At this point, I should highlight how fortunate the Australian cotton industry is to have access to gene technology. We have not been hindered, to date, by the state government moratorias or bans on GM crops. We believe that such state bans could impact on our ability to bring forward new GM solutions, because while they may no t specifically target cotton, they provide uncertainty and serve as a disincentive for researchers and commercial investment in this area. We call on Australian governments to implement a solution to this ridiculous situation and allow Australian farmers to access the same technologies as our global competitors.


Initially, we have in the pipeline Roundup Ready Flex, Liberty Link, and VIP cotton.

Roundup Ready Flex will be available in limited quantities for planting in 2006. This will enable season long control with glyphosate (Roundup) and will be a great leap forward in ease of weed control, and allow the introduction of exciting new farming systems.


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Liberty Link (gluphosinate resistant) cotton should be available for some plantings in

2007, and this alternative herbicide tolerant cotton will alleviate the pressure put on glyphosate by continued use of Roundup Ready cotton. Alternating these technologies should give us robust weed control with little resistance risk. The products also come from different biotech companies so we should see some competition in the marketplace.

Vegetative Insecticidal Protein (VIP) is an alternative insect control gene that should become available within 5 years, and will most likely be combined with a Bt gene.

To strengthen resistance management with Bollgard cotton, VIP will provide a different mode of action.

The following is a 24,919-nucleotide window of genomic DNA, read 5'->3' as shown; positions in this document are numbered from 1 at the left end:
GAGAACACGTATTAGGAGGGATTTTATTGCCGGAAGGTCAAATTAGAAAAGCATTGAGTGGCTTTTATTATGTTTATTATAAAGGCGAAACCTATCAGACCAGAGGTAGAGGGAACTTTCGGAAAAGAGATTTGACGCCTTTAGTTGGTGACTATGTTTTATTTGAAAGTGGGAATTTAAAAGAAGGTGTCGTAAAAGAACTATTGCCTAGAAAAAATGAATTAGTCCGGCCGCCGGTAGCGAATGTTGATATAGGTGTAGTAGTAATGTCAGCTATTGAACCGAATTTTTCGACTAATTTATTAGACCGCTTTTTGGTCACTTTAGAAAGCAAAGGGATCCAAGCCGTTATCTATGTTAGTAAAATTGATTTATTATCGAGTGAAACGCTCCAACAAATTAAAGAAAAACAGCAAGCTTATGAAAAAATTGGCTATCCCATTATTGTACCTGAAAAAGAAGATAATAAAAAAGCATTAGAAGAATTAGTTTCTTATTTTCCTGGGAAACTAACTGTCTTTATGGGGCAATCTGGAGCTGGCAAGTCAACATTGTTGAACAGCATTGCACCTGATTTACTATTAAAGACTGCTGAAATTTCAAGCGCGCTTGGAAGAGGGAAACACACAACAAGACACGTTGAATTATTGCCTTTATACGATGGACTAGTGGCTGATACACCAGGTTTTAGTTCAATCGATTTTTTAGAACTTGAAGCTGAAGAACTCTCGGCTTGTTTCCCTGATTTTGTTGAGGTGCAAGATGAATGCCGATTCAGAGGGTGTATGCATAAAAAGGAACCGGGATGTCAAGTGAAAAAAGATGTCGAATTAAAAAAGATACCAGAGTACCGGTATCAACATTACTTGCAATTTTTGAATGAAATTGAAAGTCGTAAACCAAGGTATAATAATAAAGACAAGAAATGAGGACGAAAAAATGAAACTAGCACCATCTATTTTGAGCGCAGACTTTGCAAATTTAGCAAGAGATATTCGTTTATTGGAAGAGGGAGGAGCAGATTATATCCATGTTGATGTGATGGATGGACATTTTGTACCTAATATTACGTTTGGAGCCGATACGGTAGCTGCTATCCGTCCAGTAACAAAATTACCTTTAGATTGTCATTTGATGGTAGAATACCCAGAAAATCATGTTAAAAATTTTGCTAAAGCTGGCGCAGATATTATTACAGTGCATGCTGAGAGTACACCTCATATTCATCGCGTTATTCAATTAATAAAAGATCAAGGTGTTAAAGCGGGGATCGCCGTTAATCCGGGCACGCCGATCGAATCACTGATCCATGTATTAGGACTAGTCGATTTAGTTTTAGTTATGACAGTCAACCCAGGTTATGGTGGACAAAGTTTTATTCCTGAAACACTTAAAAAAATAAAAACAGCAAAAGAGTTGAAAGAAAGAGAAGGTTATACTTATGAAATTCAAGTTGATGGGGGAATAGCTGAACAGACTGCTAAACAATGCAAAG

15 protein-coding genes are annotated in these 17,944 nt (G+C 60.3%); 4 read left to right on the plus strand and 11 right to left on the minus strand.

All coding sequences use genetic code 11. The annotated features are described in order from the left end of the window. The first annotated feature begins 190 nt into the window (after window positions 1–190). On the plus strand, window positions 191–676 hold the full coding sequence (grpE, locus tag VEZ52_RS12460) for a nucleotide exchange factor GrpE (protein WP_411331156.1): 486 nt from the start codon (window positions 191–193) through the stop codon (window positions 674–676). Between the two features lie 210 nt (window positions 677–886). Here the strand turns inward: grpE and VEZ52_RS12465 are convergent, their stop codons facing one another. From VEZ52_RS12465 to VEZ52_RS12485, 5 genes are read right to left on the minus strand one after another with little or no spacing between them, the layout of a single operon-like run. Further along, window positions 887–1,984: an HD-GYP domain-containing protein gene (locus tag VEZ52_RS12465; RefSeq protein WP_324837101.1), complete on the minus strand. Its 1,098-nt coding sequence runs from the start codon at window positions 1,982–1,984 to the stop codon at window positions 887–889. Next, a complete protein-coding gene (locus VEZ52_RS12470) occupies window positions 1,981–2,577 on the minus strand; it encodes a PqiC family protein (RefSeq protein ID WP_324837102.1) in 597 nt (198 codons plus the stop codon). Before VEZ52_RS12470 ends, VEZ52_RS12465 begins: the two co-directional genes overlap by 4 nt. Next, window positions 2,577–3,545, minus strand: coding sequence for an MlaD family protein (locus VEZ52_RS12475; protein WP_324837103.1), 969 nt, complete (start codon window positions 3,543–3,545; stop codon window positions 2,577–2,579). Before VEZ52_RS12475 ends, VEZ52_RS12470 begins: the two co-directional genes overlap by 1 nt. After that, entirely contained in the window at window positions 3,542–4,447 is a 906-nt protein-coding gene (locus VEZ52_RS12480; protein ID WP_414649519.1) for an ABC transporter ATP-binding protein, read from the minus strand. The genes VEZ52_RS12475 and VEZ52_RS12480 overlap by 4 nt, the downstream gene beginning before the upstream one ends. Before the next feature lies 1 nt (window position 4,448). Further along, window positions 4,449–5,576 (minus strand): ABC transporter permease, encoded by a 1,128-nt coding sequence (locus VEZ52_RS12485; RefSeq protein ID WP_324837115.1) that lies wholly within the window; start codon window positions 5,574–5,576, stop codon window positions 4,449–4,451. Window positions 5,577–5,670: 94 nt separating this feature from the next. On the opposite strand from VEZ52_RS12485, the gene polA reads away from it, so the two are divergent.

While commercial sensitivities often delay and prevent announcements of key advances until a product is close to release, the next five -ten years presents enormous opportunities to the Australian cotton industry. This is an exciting time when we can expect continued agronomic improvement, in addition to new output traits. Anticipated developments include:

• Drought Tolerance and higher water use efficiency varieties is an area of frenetic activity in biotech labs around the world. Yield increases of approximately 20 percent are touted for grain crops, but cotton appears more difficult. Even a “minor” five to ten percent increase would change the world as we know it. Biotech companies recognize this trait as a “good news story” and are working expeditiously to bring it to market by 2011or later.

• Cottonseed oil modification (CSIRO) to produce healthier oils is now a reality but the issue of public acceptance has halted its production. We can expect further developments in this area.

• Improved insecticidal genes could be introduced, including

Widestrike from Dow Agrosciences (cry1Ac and cry1Fa from B.thuringiensis) and Hexima Ltd has fie ld trials of cotton expressing natural plant genes NaPI from tobacco and PotI from potato (encoding protease inhibitors) for insect control.

• More efficient nutrient use, particularly nitrogen, is already in the pipeline but some years off.

• Disease and virus resistance is being researched at many public and private institutions and major advances are expected in 5-10 years


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• Fibre quality and quantity traits are being studied and again we can expect major advances in the next 10 years

• Resistance to abiotic factors such as salinity, heat, waterlogging, and cold are being studied in all crops and we can expect some of the outcomes to spill over to enhance cotton